See also UPDATE
News is breaking of what may be a major scandal involving EU commission president, José Manuel Durao Barroso and Greek shipping, banking, construction and petroleum magnate, Spiros Latsis, after it emerged today that Barroso and his wife enjoyed a lavish free holiday last summer on Latsis's private yacht.
The details emerged after a leak from the commission when Barroso refused to answer a written question put to him in the name of UKIP MEP Nigel Farage, asking for details of any hospitality he and other commissioners had accepted.
Barroso replied that: "The Commission considers that insofar as it falls outside the exercise of official duties, the receipt of hospitality is a normal fact of private life, and therefore falls in principle under the respect for privacy of each individual Commissioner and of those who host them".
However, it now emerges that Latsis, whose personal fortune is estimated at over $2.8 billion, has companies heavily involved in the construction and funding of the controversial Spata Airport complex, featured in the Booker column in March 2004, after millions in EU funding were unaccounted for.
The huge project, largely funded by EU grants and loans, opened four years ago at an alleged cost of €2.3 billion (£1.6 billion), which made it the third most expensive airport ever built. The project was undertaken by Hochtief, a German company which specialises in airport construction.
Although Hochtief only contributed €133 million to the project, it owns a 45 per cent share in the finished airport, and has a contract to run it through a subsidiary for 30 years, with the right to appoint its chief executive and five out of nine members of the board.
Of the claimed €2.3 billion cost, €250 million was contributed by EU taxpayers from the Cohesion Fund and €997 million was lent by the EU's European Investment Bank, backed by a Greek government guarantee. Much of the rest came from Greek taxpayers.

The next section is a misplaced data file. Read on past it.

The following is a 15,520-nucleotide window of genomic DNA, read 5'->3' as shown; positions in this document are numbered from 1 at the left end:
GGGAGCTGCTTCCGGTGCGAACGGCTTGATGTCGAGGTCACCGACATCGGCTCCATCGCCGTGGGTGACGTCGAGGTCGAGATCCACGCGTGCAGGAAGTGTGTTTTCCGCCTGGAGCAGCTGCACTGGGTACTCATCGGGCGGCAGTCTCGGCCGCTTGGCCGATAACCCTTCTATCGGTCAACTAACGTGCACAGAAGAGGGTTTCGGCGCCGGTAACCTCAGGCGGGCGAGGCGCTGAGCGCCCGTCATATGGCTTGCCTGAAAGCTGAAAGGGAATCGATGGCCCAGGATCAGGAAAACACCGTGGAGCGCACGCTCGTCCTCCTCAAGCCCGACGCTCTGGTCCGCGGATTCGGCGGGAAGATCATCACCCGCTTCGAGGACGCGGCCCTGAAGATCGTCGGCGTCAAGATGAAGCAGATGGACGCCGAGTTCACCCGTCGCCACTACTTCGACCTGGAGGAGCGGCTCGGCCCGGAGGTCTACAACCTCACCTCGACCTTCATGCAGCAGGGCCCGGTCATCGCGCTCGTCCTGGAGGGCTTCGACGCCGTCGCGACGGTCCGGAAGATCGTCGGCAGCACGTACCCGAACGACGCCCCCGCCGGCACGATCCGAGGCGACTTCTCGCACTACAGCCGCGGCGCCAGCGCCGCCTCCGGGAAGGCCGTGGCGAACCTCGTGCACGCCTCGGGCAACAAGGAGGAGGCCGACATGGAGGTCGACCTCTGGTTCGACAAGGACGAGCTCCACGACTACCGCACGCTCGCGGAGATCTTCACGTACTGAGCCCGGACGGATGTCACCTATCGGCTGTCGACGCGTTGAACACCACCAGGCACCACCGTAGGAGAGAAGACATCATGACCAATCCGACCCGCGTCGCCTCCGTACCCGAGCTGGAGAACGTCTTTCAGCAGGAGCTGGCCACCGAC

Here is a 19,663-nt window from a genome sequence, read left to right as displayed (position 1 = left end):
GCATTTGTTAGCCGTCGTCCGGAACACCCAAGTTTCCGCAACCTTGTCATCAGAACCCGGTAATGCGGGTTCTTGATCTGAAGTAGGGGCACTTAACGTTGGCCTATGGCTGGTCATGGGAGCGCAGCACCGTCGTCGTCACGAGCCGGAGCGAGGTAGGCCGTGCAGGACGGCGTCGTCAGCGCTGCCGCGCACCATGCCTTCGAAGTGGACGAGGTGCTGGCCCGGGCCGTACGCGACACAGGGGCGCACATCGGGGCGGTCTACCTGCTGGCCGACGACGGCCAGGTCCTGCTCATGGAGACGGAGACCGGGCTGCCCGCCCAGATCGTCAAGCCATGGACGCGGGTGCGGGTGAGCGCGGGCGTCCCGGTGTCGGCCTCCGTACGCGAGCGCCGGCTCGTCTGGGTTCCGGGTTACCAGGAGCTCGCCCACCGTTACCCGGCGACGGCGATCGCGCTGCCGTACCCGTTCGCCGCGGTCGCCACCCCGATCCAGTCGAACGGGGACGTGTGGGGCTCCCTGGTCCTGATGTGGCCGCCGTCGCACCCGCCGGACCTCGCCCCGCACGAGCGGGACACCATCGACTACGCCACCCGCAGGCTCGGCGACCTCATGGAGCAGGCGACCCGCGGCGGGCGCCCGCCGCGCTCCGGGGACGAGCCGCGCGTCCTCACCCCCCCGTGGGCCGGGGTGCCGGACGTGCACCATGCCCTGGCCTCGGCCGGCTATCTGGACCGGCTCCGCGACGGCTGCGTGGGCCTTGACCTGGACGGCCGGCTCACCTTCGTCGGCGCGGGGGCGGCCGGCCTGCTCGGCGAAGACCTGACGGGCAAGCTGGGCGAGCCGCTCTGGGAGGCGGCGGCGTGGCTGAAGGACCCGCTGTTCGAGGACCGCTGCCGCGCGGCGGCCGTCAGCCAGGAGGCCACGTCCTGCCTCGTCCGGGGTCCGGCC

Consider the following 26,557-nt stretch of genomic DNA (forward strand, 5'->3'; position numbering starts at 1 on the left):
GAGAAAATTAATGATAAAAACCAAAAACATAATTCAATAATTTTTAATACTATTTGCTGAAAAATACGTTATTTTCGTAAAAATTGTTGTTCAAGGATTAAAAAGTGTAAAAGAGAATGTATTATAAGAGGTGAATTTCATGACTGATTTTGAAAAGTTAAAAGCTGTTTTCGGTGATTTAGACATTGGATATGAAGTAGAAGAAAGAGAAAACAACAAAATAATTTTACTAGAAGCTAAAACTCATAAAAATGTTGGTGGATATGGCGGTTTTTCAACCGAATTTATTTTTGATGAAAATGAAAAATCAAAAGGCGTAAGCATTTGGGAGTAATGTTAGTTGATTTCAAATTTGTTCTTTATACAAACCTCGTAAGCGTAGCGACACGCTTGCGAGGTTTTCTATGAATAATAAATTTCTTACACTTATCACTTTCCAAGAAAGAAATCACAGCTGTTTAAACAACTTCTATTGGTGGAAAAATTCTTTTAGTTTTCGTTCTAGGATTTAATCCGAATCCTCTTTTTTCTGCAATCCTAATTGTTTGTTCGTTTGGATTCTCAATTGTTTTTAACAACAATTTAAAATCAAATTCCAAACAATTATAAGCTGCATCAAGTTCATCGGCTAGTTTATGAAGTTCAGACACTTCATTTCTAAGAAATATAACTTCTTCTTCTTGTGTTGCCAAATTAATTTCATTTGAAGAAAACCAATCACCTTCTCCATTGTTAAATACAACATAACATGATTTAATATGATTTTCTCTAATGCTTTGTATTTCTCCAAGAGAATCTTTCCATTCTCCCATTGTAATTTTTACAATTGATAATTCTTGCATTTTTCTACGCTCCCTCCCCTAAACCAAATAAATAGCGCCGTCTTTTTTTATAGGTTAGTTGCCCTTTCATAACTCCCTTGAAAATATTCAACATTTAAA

Further details can be seen from the link provided but it also emerges that Latsis-owned companies have considerable financial interests in the Spata Airport venture. Not least, his bank, EFG Eurobank is a "strategic partner" with the German Hochtief company, the prime contractor for the airport.
There have been many requests to Prodi's commission to investigate the dealings of Hochtief and the financial dealings relating to the airport constuction and management, but all of which have hit a stone wall of silence. Furthermore, the new Borroso commission has shown no inclination to follow up on what is clearly a major financial scandal, involving billions in EU funds.
The latest update on the Spata story can be seen on the New Europe site, which charges the commission with never responding to any of the accusations and never daring to refer to the prosecutor the editors of New Europe for reports about the project, "thus admitting, indirectly yet clearly, its guilt."
Yet, Barroso denies any wrongdoing over the cruise he accepted with his wife, his spokeswoman saying today stressing it was a private holiday and nothing to do with his job. Spiros Latsis is an old friend with whom Barroso went to university in Geneva 20 years ago and they have remained in touch since.
* * *
Separately, the German newspaper Die Welt reports that Peter Mandelson, the British commissioner and EU's trade commissioner, has admitted he had accepted an invitation to a private trip to Jamaica - another little detail to emerge from the Farage initiative.